Only in America
The first place to drive to is Dantes View, you climb nice and high, giving you a remarkable view out over the valley and salt plains. Next head to the Artist Palette for a unique view of mountains dotted with different colours from the different splashes of mineral deposits. You see aprons of pink, green, purple, brown and black, it’s stunning. If mountains and the colour of them aren’t your thing, the Artists Drive alone is worth it, with dips, climbs, hair pin turns, slipping in between rock walls, it’s a thrill ride.

"I am woman hear me roar"
There are two golf courses in Death Valley. One you can play on and it’s claim to fame is that it is the lowest golf course on earth. The other is a geological phenomenon, a vast plain of gnarled crystallized salt spires, which resemble lots of dug up divots on a golf course. It’s very striking to see and will hypnotize you.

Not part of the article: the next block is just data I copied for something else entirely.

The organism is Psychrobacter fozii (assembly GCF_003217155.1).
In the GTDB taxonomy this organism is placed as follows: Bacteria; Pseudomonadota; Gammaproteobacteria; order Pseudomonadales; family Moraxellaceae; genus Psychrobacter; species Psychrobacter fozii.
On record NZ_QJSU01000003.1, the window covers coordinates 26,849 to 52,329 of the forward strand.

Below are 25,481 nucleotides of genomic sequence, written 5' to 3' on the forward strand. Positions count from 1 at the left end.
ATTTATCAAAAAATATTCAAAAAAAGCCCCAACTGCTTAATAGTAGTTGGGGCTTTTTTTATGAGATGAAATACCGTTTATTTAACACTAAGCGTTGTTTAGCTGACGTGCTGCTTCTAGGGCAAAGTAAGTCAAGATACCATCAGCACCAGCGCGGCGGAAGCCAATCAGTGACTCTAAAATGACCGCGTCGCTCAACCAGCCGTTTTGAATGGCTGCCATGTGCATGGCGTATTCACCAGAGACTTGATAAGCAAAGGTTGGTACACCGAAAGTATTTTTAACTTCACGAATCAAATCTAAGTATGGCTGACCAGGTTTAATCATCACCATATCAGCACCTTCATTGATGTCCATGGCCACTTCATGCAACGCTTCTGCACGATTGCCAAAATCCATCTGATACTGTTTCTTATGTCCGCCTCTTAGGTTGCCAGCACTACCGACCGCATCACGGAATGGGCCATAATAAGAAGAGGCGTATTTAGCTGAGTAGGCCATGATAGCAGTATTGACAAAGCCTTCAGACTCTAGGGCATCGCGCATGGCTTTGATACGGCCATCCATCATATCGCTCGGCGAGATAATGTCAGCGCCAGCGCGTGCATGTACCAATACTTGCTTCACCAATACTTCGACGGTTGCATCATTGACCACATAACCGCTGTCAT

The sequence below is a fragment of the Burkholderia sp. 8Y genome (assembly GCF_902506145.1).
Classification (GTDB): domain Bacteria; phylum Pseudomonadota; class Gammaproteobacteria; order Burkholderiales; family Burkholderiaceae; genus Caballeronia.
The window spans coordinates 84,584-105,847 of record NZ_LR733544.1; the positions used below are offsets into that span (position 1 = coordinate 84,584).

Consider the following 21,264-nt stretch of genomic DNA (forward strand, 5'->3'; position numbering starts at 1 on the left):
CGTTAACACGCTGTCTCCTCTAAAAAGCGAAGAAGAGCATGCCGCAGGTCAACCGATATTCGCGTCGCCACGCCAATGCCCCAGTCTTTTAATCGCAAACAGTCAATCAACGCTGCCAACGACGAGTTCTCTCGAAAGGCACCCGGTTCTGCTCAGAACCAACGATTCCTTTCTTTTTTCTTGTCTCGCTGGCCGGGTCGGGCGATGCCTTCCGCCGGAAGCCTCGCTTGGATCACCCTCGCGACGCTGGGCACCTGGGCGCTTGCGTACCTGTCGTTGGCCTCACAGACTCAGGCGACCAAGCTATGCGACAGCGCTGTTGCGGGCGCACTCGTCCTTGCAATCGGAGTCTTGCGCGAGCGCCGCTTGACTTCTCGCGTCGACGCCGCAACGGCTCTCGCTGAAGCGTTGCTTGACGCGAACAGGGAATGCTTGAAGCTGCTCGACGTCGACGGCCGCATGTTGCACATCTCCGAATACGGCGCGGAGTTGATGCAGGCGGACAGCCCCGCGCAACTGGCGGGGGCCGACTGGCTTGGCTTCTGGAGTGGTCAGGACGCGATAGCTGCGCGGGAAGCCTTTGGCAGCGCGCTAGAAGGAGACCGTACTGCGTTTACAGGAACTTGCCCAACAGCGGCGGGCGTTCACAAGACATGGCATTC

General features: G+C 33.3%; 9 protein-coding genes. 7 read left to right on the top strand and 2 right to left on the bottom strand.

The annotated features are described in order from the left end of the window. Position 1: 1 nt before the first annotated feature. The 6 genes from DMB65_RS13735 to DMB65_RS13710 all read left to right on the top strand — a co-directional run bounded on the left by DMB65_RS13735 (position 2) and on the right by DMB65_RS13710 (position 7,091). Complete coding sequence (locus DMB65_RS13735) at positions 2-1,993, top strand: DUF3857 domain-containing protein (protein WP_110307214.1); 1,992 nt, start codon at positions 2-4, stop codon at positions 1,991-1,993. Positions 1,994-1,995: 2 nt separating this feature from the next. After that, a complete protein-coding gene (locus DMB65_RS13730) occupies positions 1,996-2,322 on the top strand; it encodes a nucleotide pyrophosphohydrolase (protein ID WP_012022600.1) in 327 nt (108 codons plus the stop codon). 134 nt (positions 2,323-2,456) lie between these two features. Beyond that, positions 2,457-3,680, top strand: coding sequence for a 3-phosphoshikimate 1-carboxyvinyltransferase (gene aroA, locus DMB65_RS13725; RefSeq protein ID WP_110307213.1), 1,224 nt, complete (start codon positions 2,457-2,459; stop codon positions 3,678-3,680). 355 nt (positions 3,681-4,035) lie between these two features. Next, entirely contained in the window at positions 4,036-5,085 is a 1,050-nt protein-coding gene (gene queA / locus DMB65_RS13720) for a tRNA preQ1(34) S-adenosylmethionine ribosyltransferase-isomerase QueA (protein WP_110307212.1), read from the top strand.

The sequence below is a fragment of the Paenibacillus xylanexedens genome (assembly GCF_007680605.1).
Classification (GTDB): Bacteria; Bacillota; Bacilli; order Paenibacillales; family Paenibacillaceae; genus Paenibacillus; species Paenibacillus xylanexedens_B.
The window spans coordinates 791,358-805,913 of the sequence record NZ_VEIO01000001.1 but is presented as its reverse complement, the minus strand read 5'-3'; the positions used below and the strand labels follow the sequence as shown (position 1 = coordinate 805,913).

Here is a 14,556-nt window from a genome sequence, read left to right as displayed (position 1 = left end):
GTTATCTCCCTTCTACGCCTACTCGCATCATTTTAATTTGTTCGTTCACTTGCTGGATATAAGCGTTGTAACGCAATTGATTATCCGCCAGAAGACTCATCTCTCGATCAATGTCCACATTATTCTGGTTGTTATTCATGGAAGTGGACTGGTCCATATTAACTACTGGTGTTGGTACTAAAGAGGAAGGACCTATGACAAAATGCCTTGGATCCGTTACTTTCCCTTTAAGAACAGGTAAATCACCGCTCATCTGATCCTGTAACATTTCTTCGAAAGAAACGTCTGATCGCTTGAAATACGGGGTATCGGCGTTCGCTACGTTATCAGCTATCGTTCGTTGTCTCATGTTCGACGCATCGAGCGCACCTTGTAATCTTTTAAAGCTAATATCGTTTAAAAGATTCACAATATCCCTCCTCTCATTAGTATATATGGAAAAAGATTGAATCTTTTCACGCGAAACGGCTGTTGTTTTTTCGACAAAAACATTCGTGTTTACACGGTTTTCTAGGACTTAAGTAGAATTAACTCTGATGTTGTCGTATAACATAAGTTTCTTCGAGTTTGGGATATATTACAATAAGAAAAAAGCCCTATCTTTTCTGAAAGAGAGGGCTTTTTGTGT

We hit an all time low when we cruised down to the Bad Water Basin, literally -it’s the lowest point in the Western hemisphere. It’s made up of pure white table salt, it’s like a winter wonderland of sodium chloride.

There are a few ghost towns in Death Valley. Towns that thrived during the gold rush then abandoned, destroyed by flash floods etc. One was described in its hay day as "the toughest, rawest, most hard boiled little hellhole that ever passed for civilised". What a cracking description, that’s going straight on my resume profile ;)

We tried to visit one of the ghost towns but the road was closed, I was gutted, 'visit ghost town' goes back on the bucket list.

Death Valley was a blast, and I will never forget the Opera House. But it was time to head on the long drive home, just time for one more stop in... Paso Robles.

Paso Robles


white picket suburbia